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The Only Safe Path

(John 21:20-23)

I. Introduction.
A. Orientation.
Last week,
We saw Jesus restore Peter after his denials,
To remind us that there are second chances in Gods kingdom:
He will forgive us
And He will still use us
Even when we fall,
When we repent
Which we will do by His grace.

We also saw,
That after Jesus restored Peter,
He then renewed his call as an apostle,
And even revealed to him
The kind of death he would die to honor his Lord:
He would live to a good old age,
But he wouldnt die a natural death
His life would be cut short by martyrdom.

Church history shows us

That what Jesus said came to pass:

Peter was martyred at Rome
He was crucified upside down
Because of his faith in Jesus.

B. Preview.
This morning, we see
That Johns realizing that Jesus knew the future
Made him curious about his end as well,
And so he followed Jesus and Peter
Hoping Jesus might reveal it.

He did find out something about it,

But he also found that what Jesus said
Could be easily misunderstood,
Which reminds us:
That we must always pay careful attention
To what the Scripture actually says,
And not what we want it to say:
If we would stay in the path of safety.

Well look at three things:

1. Johns interest in knowing his future, which is vocalized in Peters question.
2. Jesus response to Peters question.
3. The misunderstanding that arose from Jesus response.

II. Sermon.
A. First, we see that John also appears to have an interest in knowing what the future
held for him.
We read in verse 20, Peter, turning around, saw the disciple whom Jesus loved
following them; the one who also had leaned back on His bosom at the supper
and said, Lord, who is the one who betrays You?
Jesus had told Peter to follow Him,
And so he got up and began to follow,
Being thankful that he still could
Because of the grace and mercy of his Lord.

But what did Jesus want?

He wasnt calling Peter apart,
As though he alone should follow Jesus
And the rest should stay
This wasnt the last time Jesus would appear to them,
Nor the last time they would be together.
They would all be together when He ascended,
And would all wait together
For the outpouring of the Spirit on Pentecost.

So what did Jesus want from Peter?

Its likely that He just wanted to talk to him
Apart from the rest of the disciples
About what exactly, we dont know.

But as Peter begins to follow,

He turns around and sees the disciple Jesus loved following.

This is how John has been describing himself throughout his Gospel.

He doesnt name himself

Perhaps thinking that it wasnt worth mentioning
But he still describes himself in a way,
Not only that we would know who he was,
But that would also tell us why he followed Jesus:
It was because Jesus loved him.

Does John mean that Jesus loved him more than the others?
Weve seen that the Lord had His favorites
Those He allowed into His inner circle,
That were allowed to go with Him
Or be with Him on certain occasions,
When the others werent.

Does he mean
That Jesus showed him more love than the others?
Its true that the Lord seemed to do so.
Again, he was in Jesus inner circle of friends.
He was also the one that reclined on Jesus
At the Last Supper.

Maybe John simply meant that Jesus loved Him

Along with the other ten disciples.

He was simply overwhelmed by the fact
That Jesus loved him:
He loved him enough
To lay down His life for him,
And to take it up again
That He might save him,

Any one of these would explain

Why John followed Jesus
And why he was now following both Jesus and Peter,
Even though Jesus had asked only for Peter.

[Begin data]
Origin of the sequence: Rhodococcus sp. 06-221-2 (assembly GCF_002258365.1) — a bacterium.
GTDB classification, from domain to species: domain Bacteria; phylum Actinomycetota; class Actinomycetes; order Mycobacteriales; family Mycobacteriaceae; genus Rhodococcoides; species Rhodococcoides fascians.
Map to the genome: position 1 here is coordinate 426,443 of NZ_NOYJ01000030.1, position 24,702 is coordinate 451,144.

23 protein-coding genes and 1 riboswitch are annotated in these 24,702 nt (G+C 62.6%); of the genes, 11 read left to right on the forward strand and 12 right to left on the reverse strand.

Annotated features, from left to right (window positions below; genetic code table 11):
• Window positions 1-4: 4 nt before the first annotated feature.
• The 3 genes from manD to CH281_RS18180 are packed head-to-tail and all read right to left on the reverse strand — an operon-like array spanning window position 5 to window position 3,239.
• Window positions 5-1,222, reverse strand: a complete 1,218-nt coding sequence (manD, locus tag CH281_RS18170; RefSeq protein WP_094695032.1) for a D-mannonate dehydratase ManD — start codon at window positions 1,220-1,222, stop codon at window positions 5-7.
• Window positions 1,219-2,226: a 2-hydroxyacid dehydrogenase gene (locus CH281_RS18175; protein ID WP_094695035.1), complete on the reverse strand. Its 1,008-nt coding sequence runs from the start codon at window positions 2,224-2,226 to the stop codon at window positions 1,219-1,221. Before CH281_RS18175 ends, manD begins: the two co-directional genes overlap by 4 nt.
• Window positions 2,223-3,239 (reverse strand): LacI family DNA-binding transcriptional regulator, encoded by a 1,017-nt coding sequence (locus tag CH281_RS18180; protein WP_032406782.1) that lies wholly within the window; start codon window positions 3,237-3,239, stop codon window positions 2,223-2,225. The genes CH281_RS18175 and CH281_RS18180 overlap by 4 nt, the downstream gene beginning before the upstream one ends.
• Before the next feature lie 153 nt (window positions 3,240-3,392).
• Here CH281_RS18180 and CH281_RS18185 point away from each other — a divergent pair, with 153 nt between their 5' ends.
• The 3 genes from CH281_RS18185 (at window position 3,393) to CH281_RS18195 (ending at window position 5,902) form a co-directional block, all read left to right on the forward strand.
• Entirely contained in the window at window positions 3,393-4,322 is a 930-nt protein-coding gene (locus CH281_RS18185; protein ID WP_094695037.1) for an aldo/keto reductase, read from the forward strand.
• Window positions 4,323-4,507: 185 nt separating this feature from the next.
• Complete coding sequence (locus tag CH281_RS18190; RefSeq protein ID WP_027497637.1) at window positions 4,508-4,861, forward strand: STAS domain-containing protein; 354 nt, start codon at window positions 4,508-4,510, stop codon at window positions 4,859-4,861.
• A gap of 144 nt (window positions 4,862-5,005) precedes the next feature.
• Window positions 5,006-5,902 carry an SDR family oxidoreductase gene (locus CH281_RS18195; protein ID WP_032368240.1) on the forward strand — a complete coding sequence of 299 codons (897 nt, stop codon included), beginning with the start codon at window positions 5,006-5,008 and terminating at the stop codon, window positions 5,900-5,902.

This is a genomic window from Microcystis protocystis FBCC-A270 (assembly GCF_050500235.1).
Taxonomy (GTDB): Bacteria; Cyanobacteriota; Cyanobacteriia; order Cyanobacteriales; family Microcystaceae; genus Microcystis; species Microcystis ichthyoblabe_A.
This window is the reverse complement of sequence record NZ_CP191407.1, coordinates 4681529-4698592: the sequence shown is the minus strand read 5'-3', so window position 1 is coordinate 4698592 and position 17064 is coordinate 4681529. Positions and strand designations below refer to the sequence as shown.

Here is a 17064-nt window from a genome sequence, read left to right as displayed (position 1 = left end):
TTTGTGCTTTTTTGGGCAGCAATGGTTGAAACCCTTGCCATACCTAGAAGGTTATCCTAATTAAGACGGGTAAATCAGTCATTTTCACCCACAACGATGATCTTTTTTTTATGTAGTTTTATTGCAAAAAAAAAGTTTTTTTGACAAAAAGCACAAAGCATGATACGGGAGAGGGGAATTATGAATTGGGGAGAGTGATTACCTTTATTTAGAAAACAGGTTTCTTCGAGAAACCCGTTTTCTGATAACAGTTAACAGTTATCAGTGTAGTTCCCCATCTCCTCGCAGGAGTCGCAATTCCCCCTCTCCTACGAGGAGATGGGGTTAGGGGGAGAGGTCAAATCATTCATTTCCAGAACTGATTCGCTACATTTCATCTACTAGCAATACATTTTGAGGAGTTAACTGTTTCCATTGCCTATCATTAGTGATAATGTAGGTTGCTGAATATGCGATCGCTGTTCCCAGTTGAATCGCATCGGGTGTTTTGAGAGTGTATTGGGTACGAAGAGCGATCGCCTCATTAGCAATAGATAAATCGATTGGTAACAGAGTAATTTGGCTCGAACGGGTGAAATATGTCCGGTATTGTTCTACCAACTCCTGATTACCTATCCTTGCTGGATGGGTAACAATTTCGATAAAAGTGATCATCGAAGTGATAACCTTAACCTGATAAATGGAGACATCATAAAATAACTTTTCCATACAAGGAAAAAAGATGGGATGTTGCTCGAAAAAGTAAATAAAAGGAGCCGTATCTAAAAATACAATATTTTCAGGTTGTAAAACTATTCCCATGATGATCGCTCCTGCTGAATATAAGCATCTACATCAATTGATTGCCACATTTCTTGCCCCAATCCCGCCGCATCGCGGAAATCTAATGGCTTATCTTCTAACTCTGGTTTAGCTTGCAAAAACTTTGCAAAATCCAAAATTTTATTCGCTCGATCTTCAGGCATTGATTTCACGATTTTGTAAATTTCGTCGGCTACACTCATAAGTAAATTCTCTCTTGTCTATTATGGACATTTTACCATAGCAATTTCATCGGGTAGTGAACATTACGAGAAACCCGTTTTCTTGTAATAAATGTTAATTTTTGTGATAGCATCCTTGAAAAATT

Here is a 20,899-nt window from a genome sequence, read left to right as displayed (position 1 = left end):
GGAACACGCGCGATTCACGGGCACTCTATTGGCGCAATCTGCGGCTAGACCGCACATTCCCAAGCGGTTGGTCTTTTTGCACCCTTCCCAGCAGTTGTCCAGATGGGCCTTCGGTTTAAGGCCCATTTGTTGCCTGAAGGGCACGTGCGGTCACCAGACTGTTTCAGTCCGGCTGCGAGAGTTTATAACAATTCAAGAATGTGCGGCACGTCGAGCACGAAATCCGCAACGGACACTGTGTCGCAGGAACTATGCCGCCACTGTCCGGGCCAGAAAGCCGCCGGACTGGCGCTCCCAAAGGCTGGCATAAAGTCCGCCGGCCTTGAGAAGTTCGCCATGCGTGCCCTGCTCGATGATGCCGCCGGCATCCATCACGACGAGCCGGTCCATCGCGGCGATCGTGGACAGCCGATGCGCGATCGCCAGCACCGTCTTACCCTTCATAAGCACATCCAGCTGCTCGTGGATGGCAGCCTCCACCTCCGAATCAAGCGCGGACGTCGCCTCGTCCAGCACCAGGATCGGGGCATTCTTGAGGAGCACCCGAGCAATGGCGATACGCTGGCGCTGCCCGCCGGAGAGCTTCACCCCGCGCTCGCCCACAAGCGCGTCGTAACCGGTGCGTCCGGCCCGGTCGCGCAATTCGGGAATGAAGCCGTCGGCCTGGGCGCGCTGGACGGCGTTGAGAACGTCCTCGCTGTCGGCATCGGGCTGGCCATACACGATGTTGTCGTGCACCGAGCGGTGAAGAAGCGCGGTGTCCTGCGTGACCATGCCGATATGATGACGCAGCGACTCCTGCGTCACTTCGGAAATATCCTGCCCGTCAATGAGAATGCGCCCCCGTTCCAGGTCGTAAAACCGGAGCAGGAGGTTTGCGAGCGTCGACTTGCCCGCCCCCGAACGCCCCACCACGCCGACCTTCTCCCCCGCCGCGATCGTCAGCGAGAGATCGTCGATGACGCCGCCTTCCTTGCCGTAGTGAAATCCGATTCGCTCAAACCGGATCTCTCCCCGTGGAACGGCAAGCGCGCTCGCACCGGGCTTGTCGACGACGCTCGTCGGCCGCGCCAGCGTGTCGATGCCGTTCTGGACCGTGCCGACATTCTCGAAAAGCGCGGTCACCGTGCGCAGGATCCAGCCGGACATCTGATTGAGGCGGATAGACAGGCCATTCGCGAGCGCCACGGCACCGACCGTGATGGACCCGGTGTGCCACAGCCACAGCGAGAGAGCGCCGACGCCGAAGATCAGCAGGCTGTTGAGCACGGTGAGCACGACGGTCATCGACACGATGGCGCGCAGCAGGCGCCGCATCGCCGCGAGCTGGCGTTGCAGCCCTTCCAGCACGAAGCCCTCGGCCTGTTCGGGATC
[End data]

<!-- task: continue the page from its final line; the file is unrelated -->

Its also possible

That John wanted to know
What Jesus had to say about his calling and his future,
Just as He had just told Peter
That seems to be the way Peter interpreted Johns desire.

John may have mentioned the Last Supper here

And what he had done at that supper
To explain why Peter accommodates him as he does next:
We read in verse 21, So Peter seeing him said to Jesus, Lord, and what about this

Peter literally asks: Lord, to this man, what?
Which could mean, What do you want him to do?
Or, What will happen to him?
More likely, Peter was asking both.

Youve told me what I am to do: to feed Your sheep.

And you told me what will happen to me:
I will be carried where I dont want to go.
What do you want John to do?
Whats going to happen to him?

John had done Peter a favor

When Peter asked him to ask Jesus
Who it was that would betray Him.
Peter wanted to repay that kindness.

Now that he was in a position to help John

Since he had been called to walk with Jesus
He may have felt obliged to ask Jesus on Johns behalf,
Since John appeared to want to know as well
What Jesus had planned for him.

We would all like to know these things about ourselves:

What the Lord wants us to do;
How He intends to use us;

Whats going to happen to us in the future:
Hes actually told us
He hasnt given us specifics as He did Peter,
But we do know what He wants us to do from His Word;
We know how He intends to use us
If we are only willing to be used
And we do know that if we trust and follow Him
We will one day be with Him in heaven.

This also shows us

That Peter was concerned about John
He cared what happened to him.

Peter was actually praying for John:

What is prayer, but talking to Jesus?
This is what the Lord wants us to do for one another
To be concerned for one another
And to take our concerns to the throne of grace.
Thats what the communion of saints is all about;
This is what it means to be one body in Jesus
We are to love and be concerned for one another
As though we are members of the same family
Because we are.

B. Second, we see how Jesus responds to Peters question.

We read in verse 22, Jesus said to him, If I want him to remain until I come, what
is that to you? You follow Me!

It seems by the way Jesus responds,

That Peter is asking the wrong question.

Jesus was looking for him to say:

Lord, what can I do to carry out Your will?
How can I faithfully endure this trial that is coming?
Lord, please strengthen my faith.

Instead, Peter was asking

What John should be doing
And what was going to happen to him.

Its alright to be concerned for one another,